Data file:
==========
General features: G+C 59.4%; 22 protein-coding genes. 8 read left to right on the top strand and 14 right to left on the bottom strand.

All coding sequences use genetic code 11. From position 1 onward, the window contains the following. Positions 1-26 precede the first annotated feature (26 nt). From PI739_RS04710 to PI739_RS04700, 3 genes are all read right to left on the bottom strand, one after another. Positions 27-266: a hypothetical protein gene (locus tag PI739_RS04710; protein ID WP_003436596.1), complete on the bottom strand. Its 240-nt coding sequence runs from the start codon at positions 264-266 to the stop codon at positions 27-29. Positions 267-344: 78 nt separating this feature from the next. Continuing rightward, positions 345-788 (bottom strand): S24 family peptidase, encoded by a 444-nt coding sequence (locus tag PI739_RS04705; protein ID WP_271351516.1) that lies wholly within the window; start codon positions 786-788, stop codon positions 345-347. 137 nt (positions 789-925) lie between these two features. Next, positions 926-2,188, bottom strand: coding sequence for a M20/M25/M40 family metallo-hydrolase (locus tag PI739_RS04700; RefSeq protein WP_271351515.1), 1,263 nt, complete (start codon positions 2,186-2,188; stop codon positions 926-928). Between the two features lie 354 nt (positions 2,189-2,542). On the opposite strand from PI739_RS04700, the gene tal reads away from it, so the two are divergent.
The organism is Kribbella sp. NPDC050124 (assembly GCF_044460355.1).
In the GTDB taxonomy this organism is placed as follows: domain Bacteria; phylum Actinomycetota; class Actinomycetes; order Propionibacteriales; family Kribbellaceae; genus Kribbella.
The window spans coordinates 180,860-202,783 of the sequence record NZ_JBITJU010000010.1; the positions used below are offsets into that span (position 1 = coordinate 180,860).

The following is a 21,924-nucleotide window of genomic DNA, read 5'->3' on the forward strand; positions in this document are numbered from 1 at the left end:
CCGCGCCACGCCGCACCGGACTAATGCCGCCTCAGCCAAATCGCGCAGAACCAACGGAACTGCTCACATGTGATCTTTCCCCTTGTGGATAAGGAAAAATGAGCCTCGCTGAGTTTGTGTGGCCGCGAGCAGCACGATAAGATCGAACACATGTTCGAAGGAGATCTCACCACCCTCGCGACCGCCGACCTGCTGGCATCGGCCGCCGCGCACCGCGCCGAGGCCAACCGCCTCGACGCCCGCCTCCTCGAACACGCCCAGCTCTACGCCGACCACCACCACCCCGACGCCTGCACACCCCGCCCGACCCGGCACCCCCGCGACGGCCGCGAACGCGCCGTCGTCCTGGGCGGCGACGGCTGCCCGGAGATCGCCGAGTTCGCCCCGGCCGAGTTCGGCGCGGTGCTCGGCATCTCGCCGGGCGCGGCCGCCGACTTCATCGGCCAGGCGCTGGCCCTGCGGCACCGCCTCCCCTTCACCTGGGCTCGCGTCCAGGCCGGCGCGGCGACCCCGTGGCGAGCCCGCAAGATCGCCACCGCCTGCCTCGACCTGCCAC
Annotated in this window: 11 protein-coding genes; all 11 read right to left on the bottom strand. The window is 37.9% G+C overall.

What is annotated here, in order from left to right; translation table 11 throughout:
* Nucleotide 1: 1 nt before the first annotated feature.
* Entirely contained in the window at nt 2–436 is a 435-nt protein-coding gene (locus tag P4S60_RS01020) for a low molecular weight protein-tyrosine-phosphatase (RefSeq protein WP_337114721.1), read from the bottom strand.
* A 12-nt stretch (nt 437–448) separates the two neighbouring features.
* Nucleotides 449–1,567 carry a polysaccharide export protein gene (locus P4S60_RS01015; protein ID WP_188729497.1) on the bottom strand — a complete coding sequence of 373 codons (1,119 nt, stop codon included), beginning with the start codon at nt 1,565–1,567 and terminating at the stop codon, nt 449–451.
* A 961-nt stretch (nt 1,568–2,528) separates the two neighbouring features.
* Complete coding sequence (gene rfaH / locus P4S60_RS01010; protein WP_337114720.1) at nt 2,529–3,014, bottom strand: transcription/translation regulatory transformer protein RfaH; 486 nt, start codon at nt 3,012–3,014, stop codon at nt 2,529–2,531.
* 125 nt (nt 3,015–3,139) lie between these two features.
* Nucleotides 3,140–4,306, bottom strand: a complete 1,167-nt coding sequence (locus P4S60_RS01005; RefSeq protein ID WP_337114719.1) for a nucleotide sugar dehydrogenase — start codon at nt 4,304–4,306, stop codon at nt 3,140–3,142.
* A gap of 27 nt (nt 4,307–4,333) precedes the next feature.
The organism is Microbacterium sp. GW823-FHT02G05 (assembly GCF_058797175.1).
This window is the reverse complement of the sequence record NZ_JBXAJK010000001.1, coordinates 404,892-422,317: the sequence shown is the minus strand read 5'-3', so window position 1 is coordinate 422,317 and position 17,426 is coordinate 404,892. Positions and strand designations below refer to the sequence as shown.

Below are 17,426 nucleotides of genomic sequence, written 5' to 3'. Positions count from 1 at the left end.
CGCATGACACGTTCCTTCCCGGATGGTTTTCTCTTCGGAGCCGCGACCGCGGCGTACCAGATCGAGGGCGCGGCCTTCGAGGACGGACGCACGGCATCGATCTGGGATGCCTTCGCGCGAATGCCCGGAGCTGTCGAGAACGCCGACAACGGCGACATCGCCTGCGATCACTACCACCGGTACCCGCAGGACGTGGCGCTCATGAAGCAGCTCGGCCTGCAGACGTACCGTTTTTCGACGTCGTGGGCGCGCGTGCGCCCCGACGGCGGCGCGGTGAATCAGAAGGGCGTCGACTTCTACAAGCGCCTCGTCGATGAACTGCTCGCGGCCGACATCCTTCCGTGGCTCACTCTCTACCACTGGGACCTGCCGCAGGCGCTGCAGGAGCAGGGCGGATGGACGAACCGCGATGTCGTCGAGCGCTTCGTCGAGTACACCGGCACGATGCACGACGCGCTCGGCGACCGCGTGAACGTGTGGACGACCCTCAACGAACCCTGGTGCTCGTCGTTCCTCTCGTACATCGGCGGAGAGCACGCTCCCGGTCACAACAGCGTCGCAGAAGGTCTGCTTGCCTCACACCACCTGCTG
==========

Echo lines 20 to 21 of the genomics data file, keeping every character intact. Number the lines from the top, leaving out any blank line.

This window is the reverse complement of the sequence record NZ_JBXAJK010000001.1, coordinates 404,892-422,317: the sequence shown is the minus strand read 5'-3', so window position 1 is coordinate 422,317 and position 17,426 is coordinate 404,892. Positions and strand designations below refer to the sequence as shown.

Below are 17,426 nucleotides of genomic sequence, written 5' to 3'. Positions count from 1 at the left end.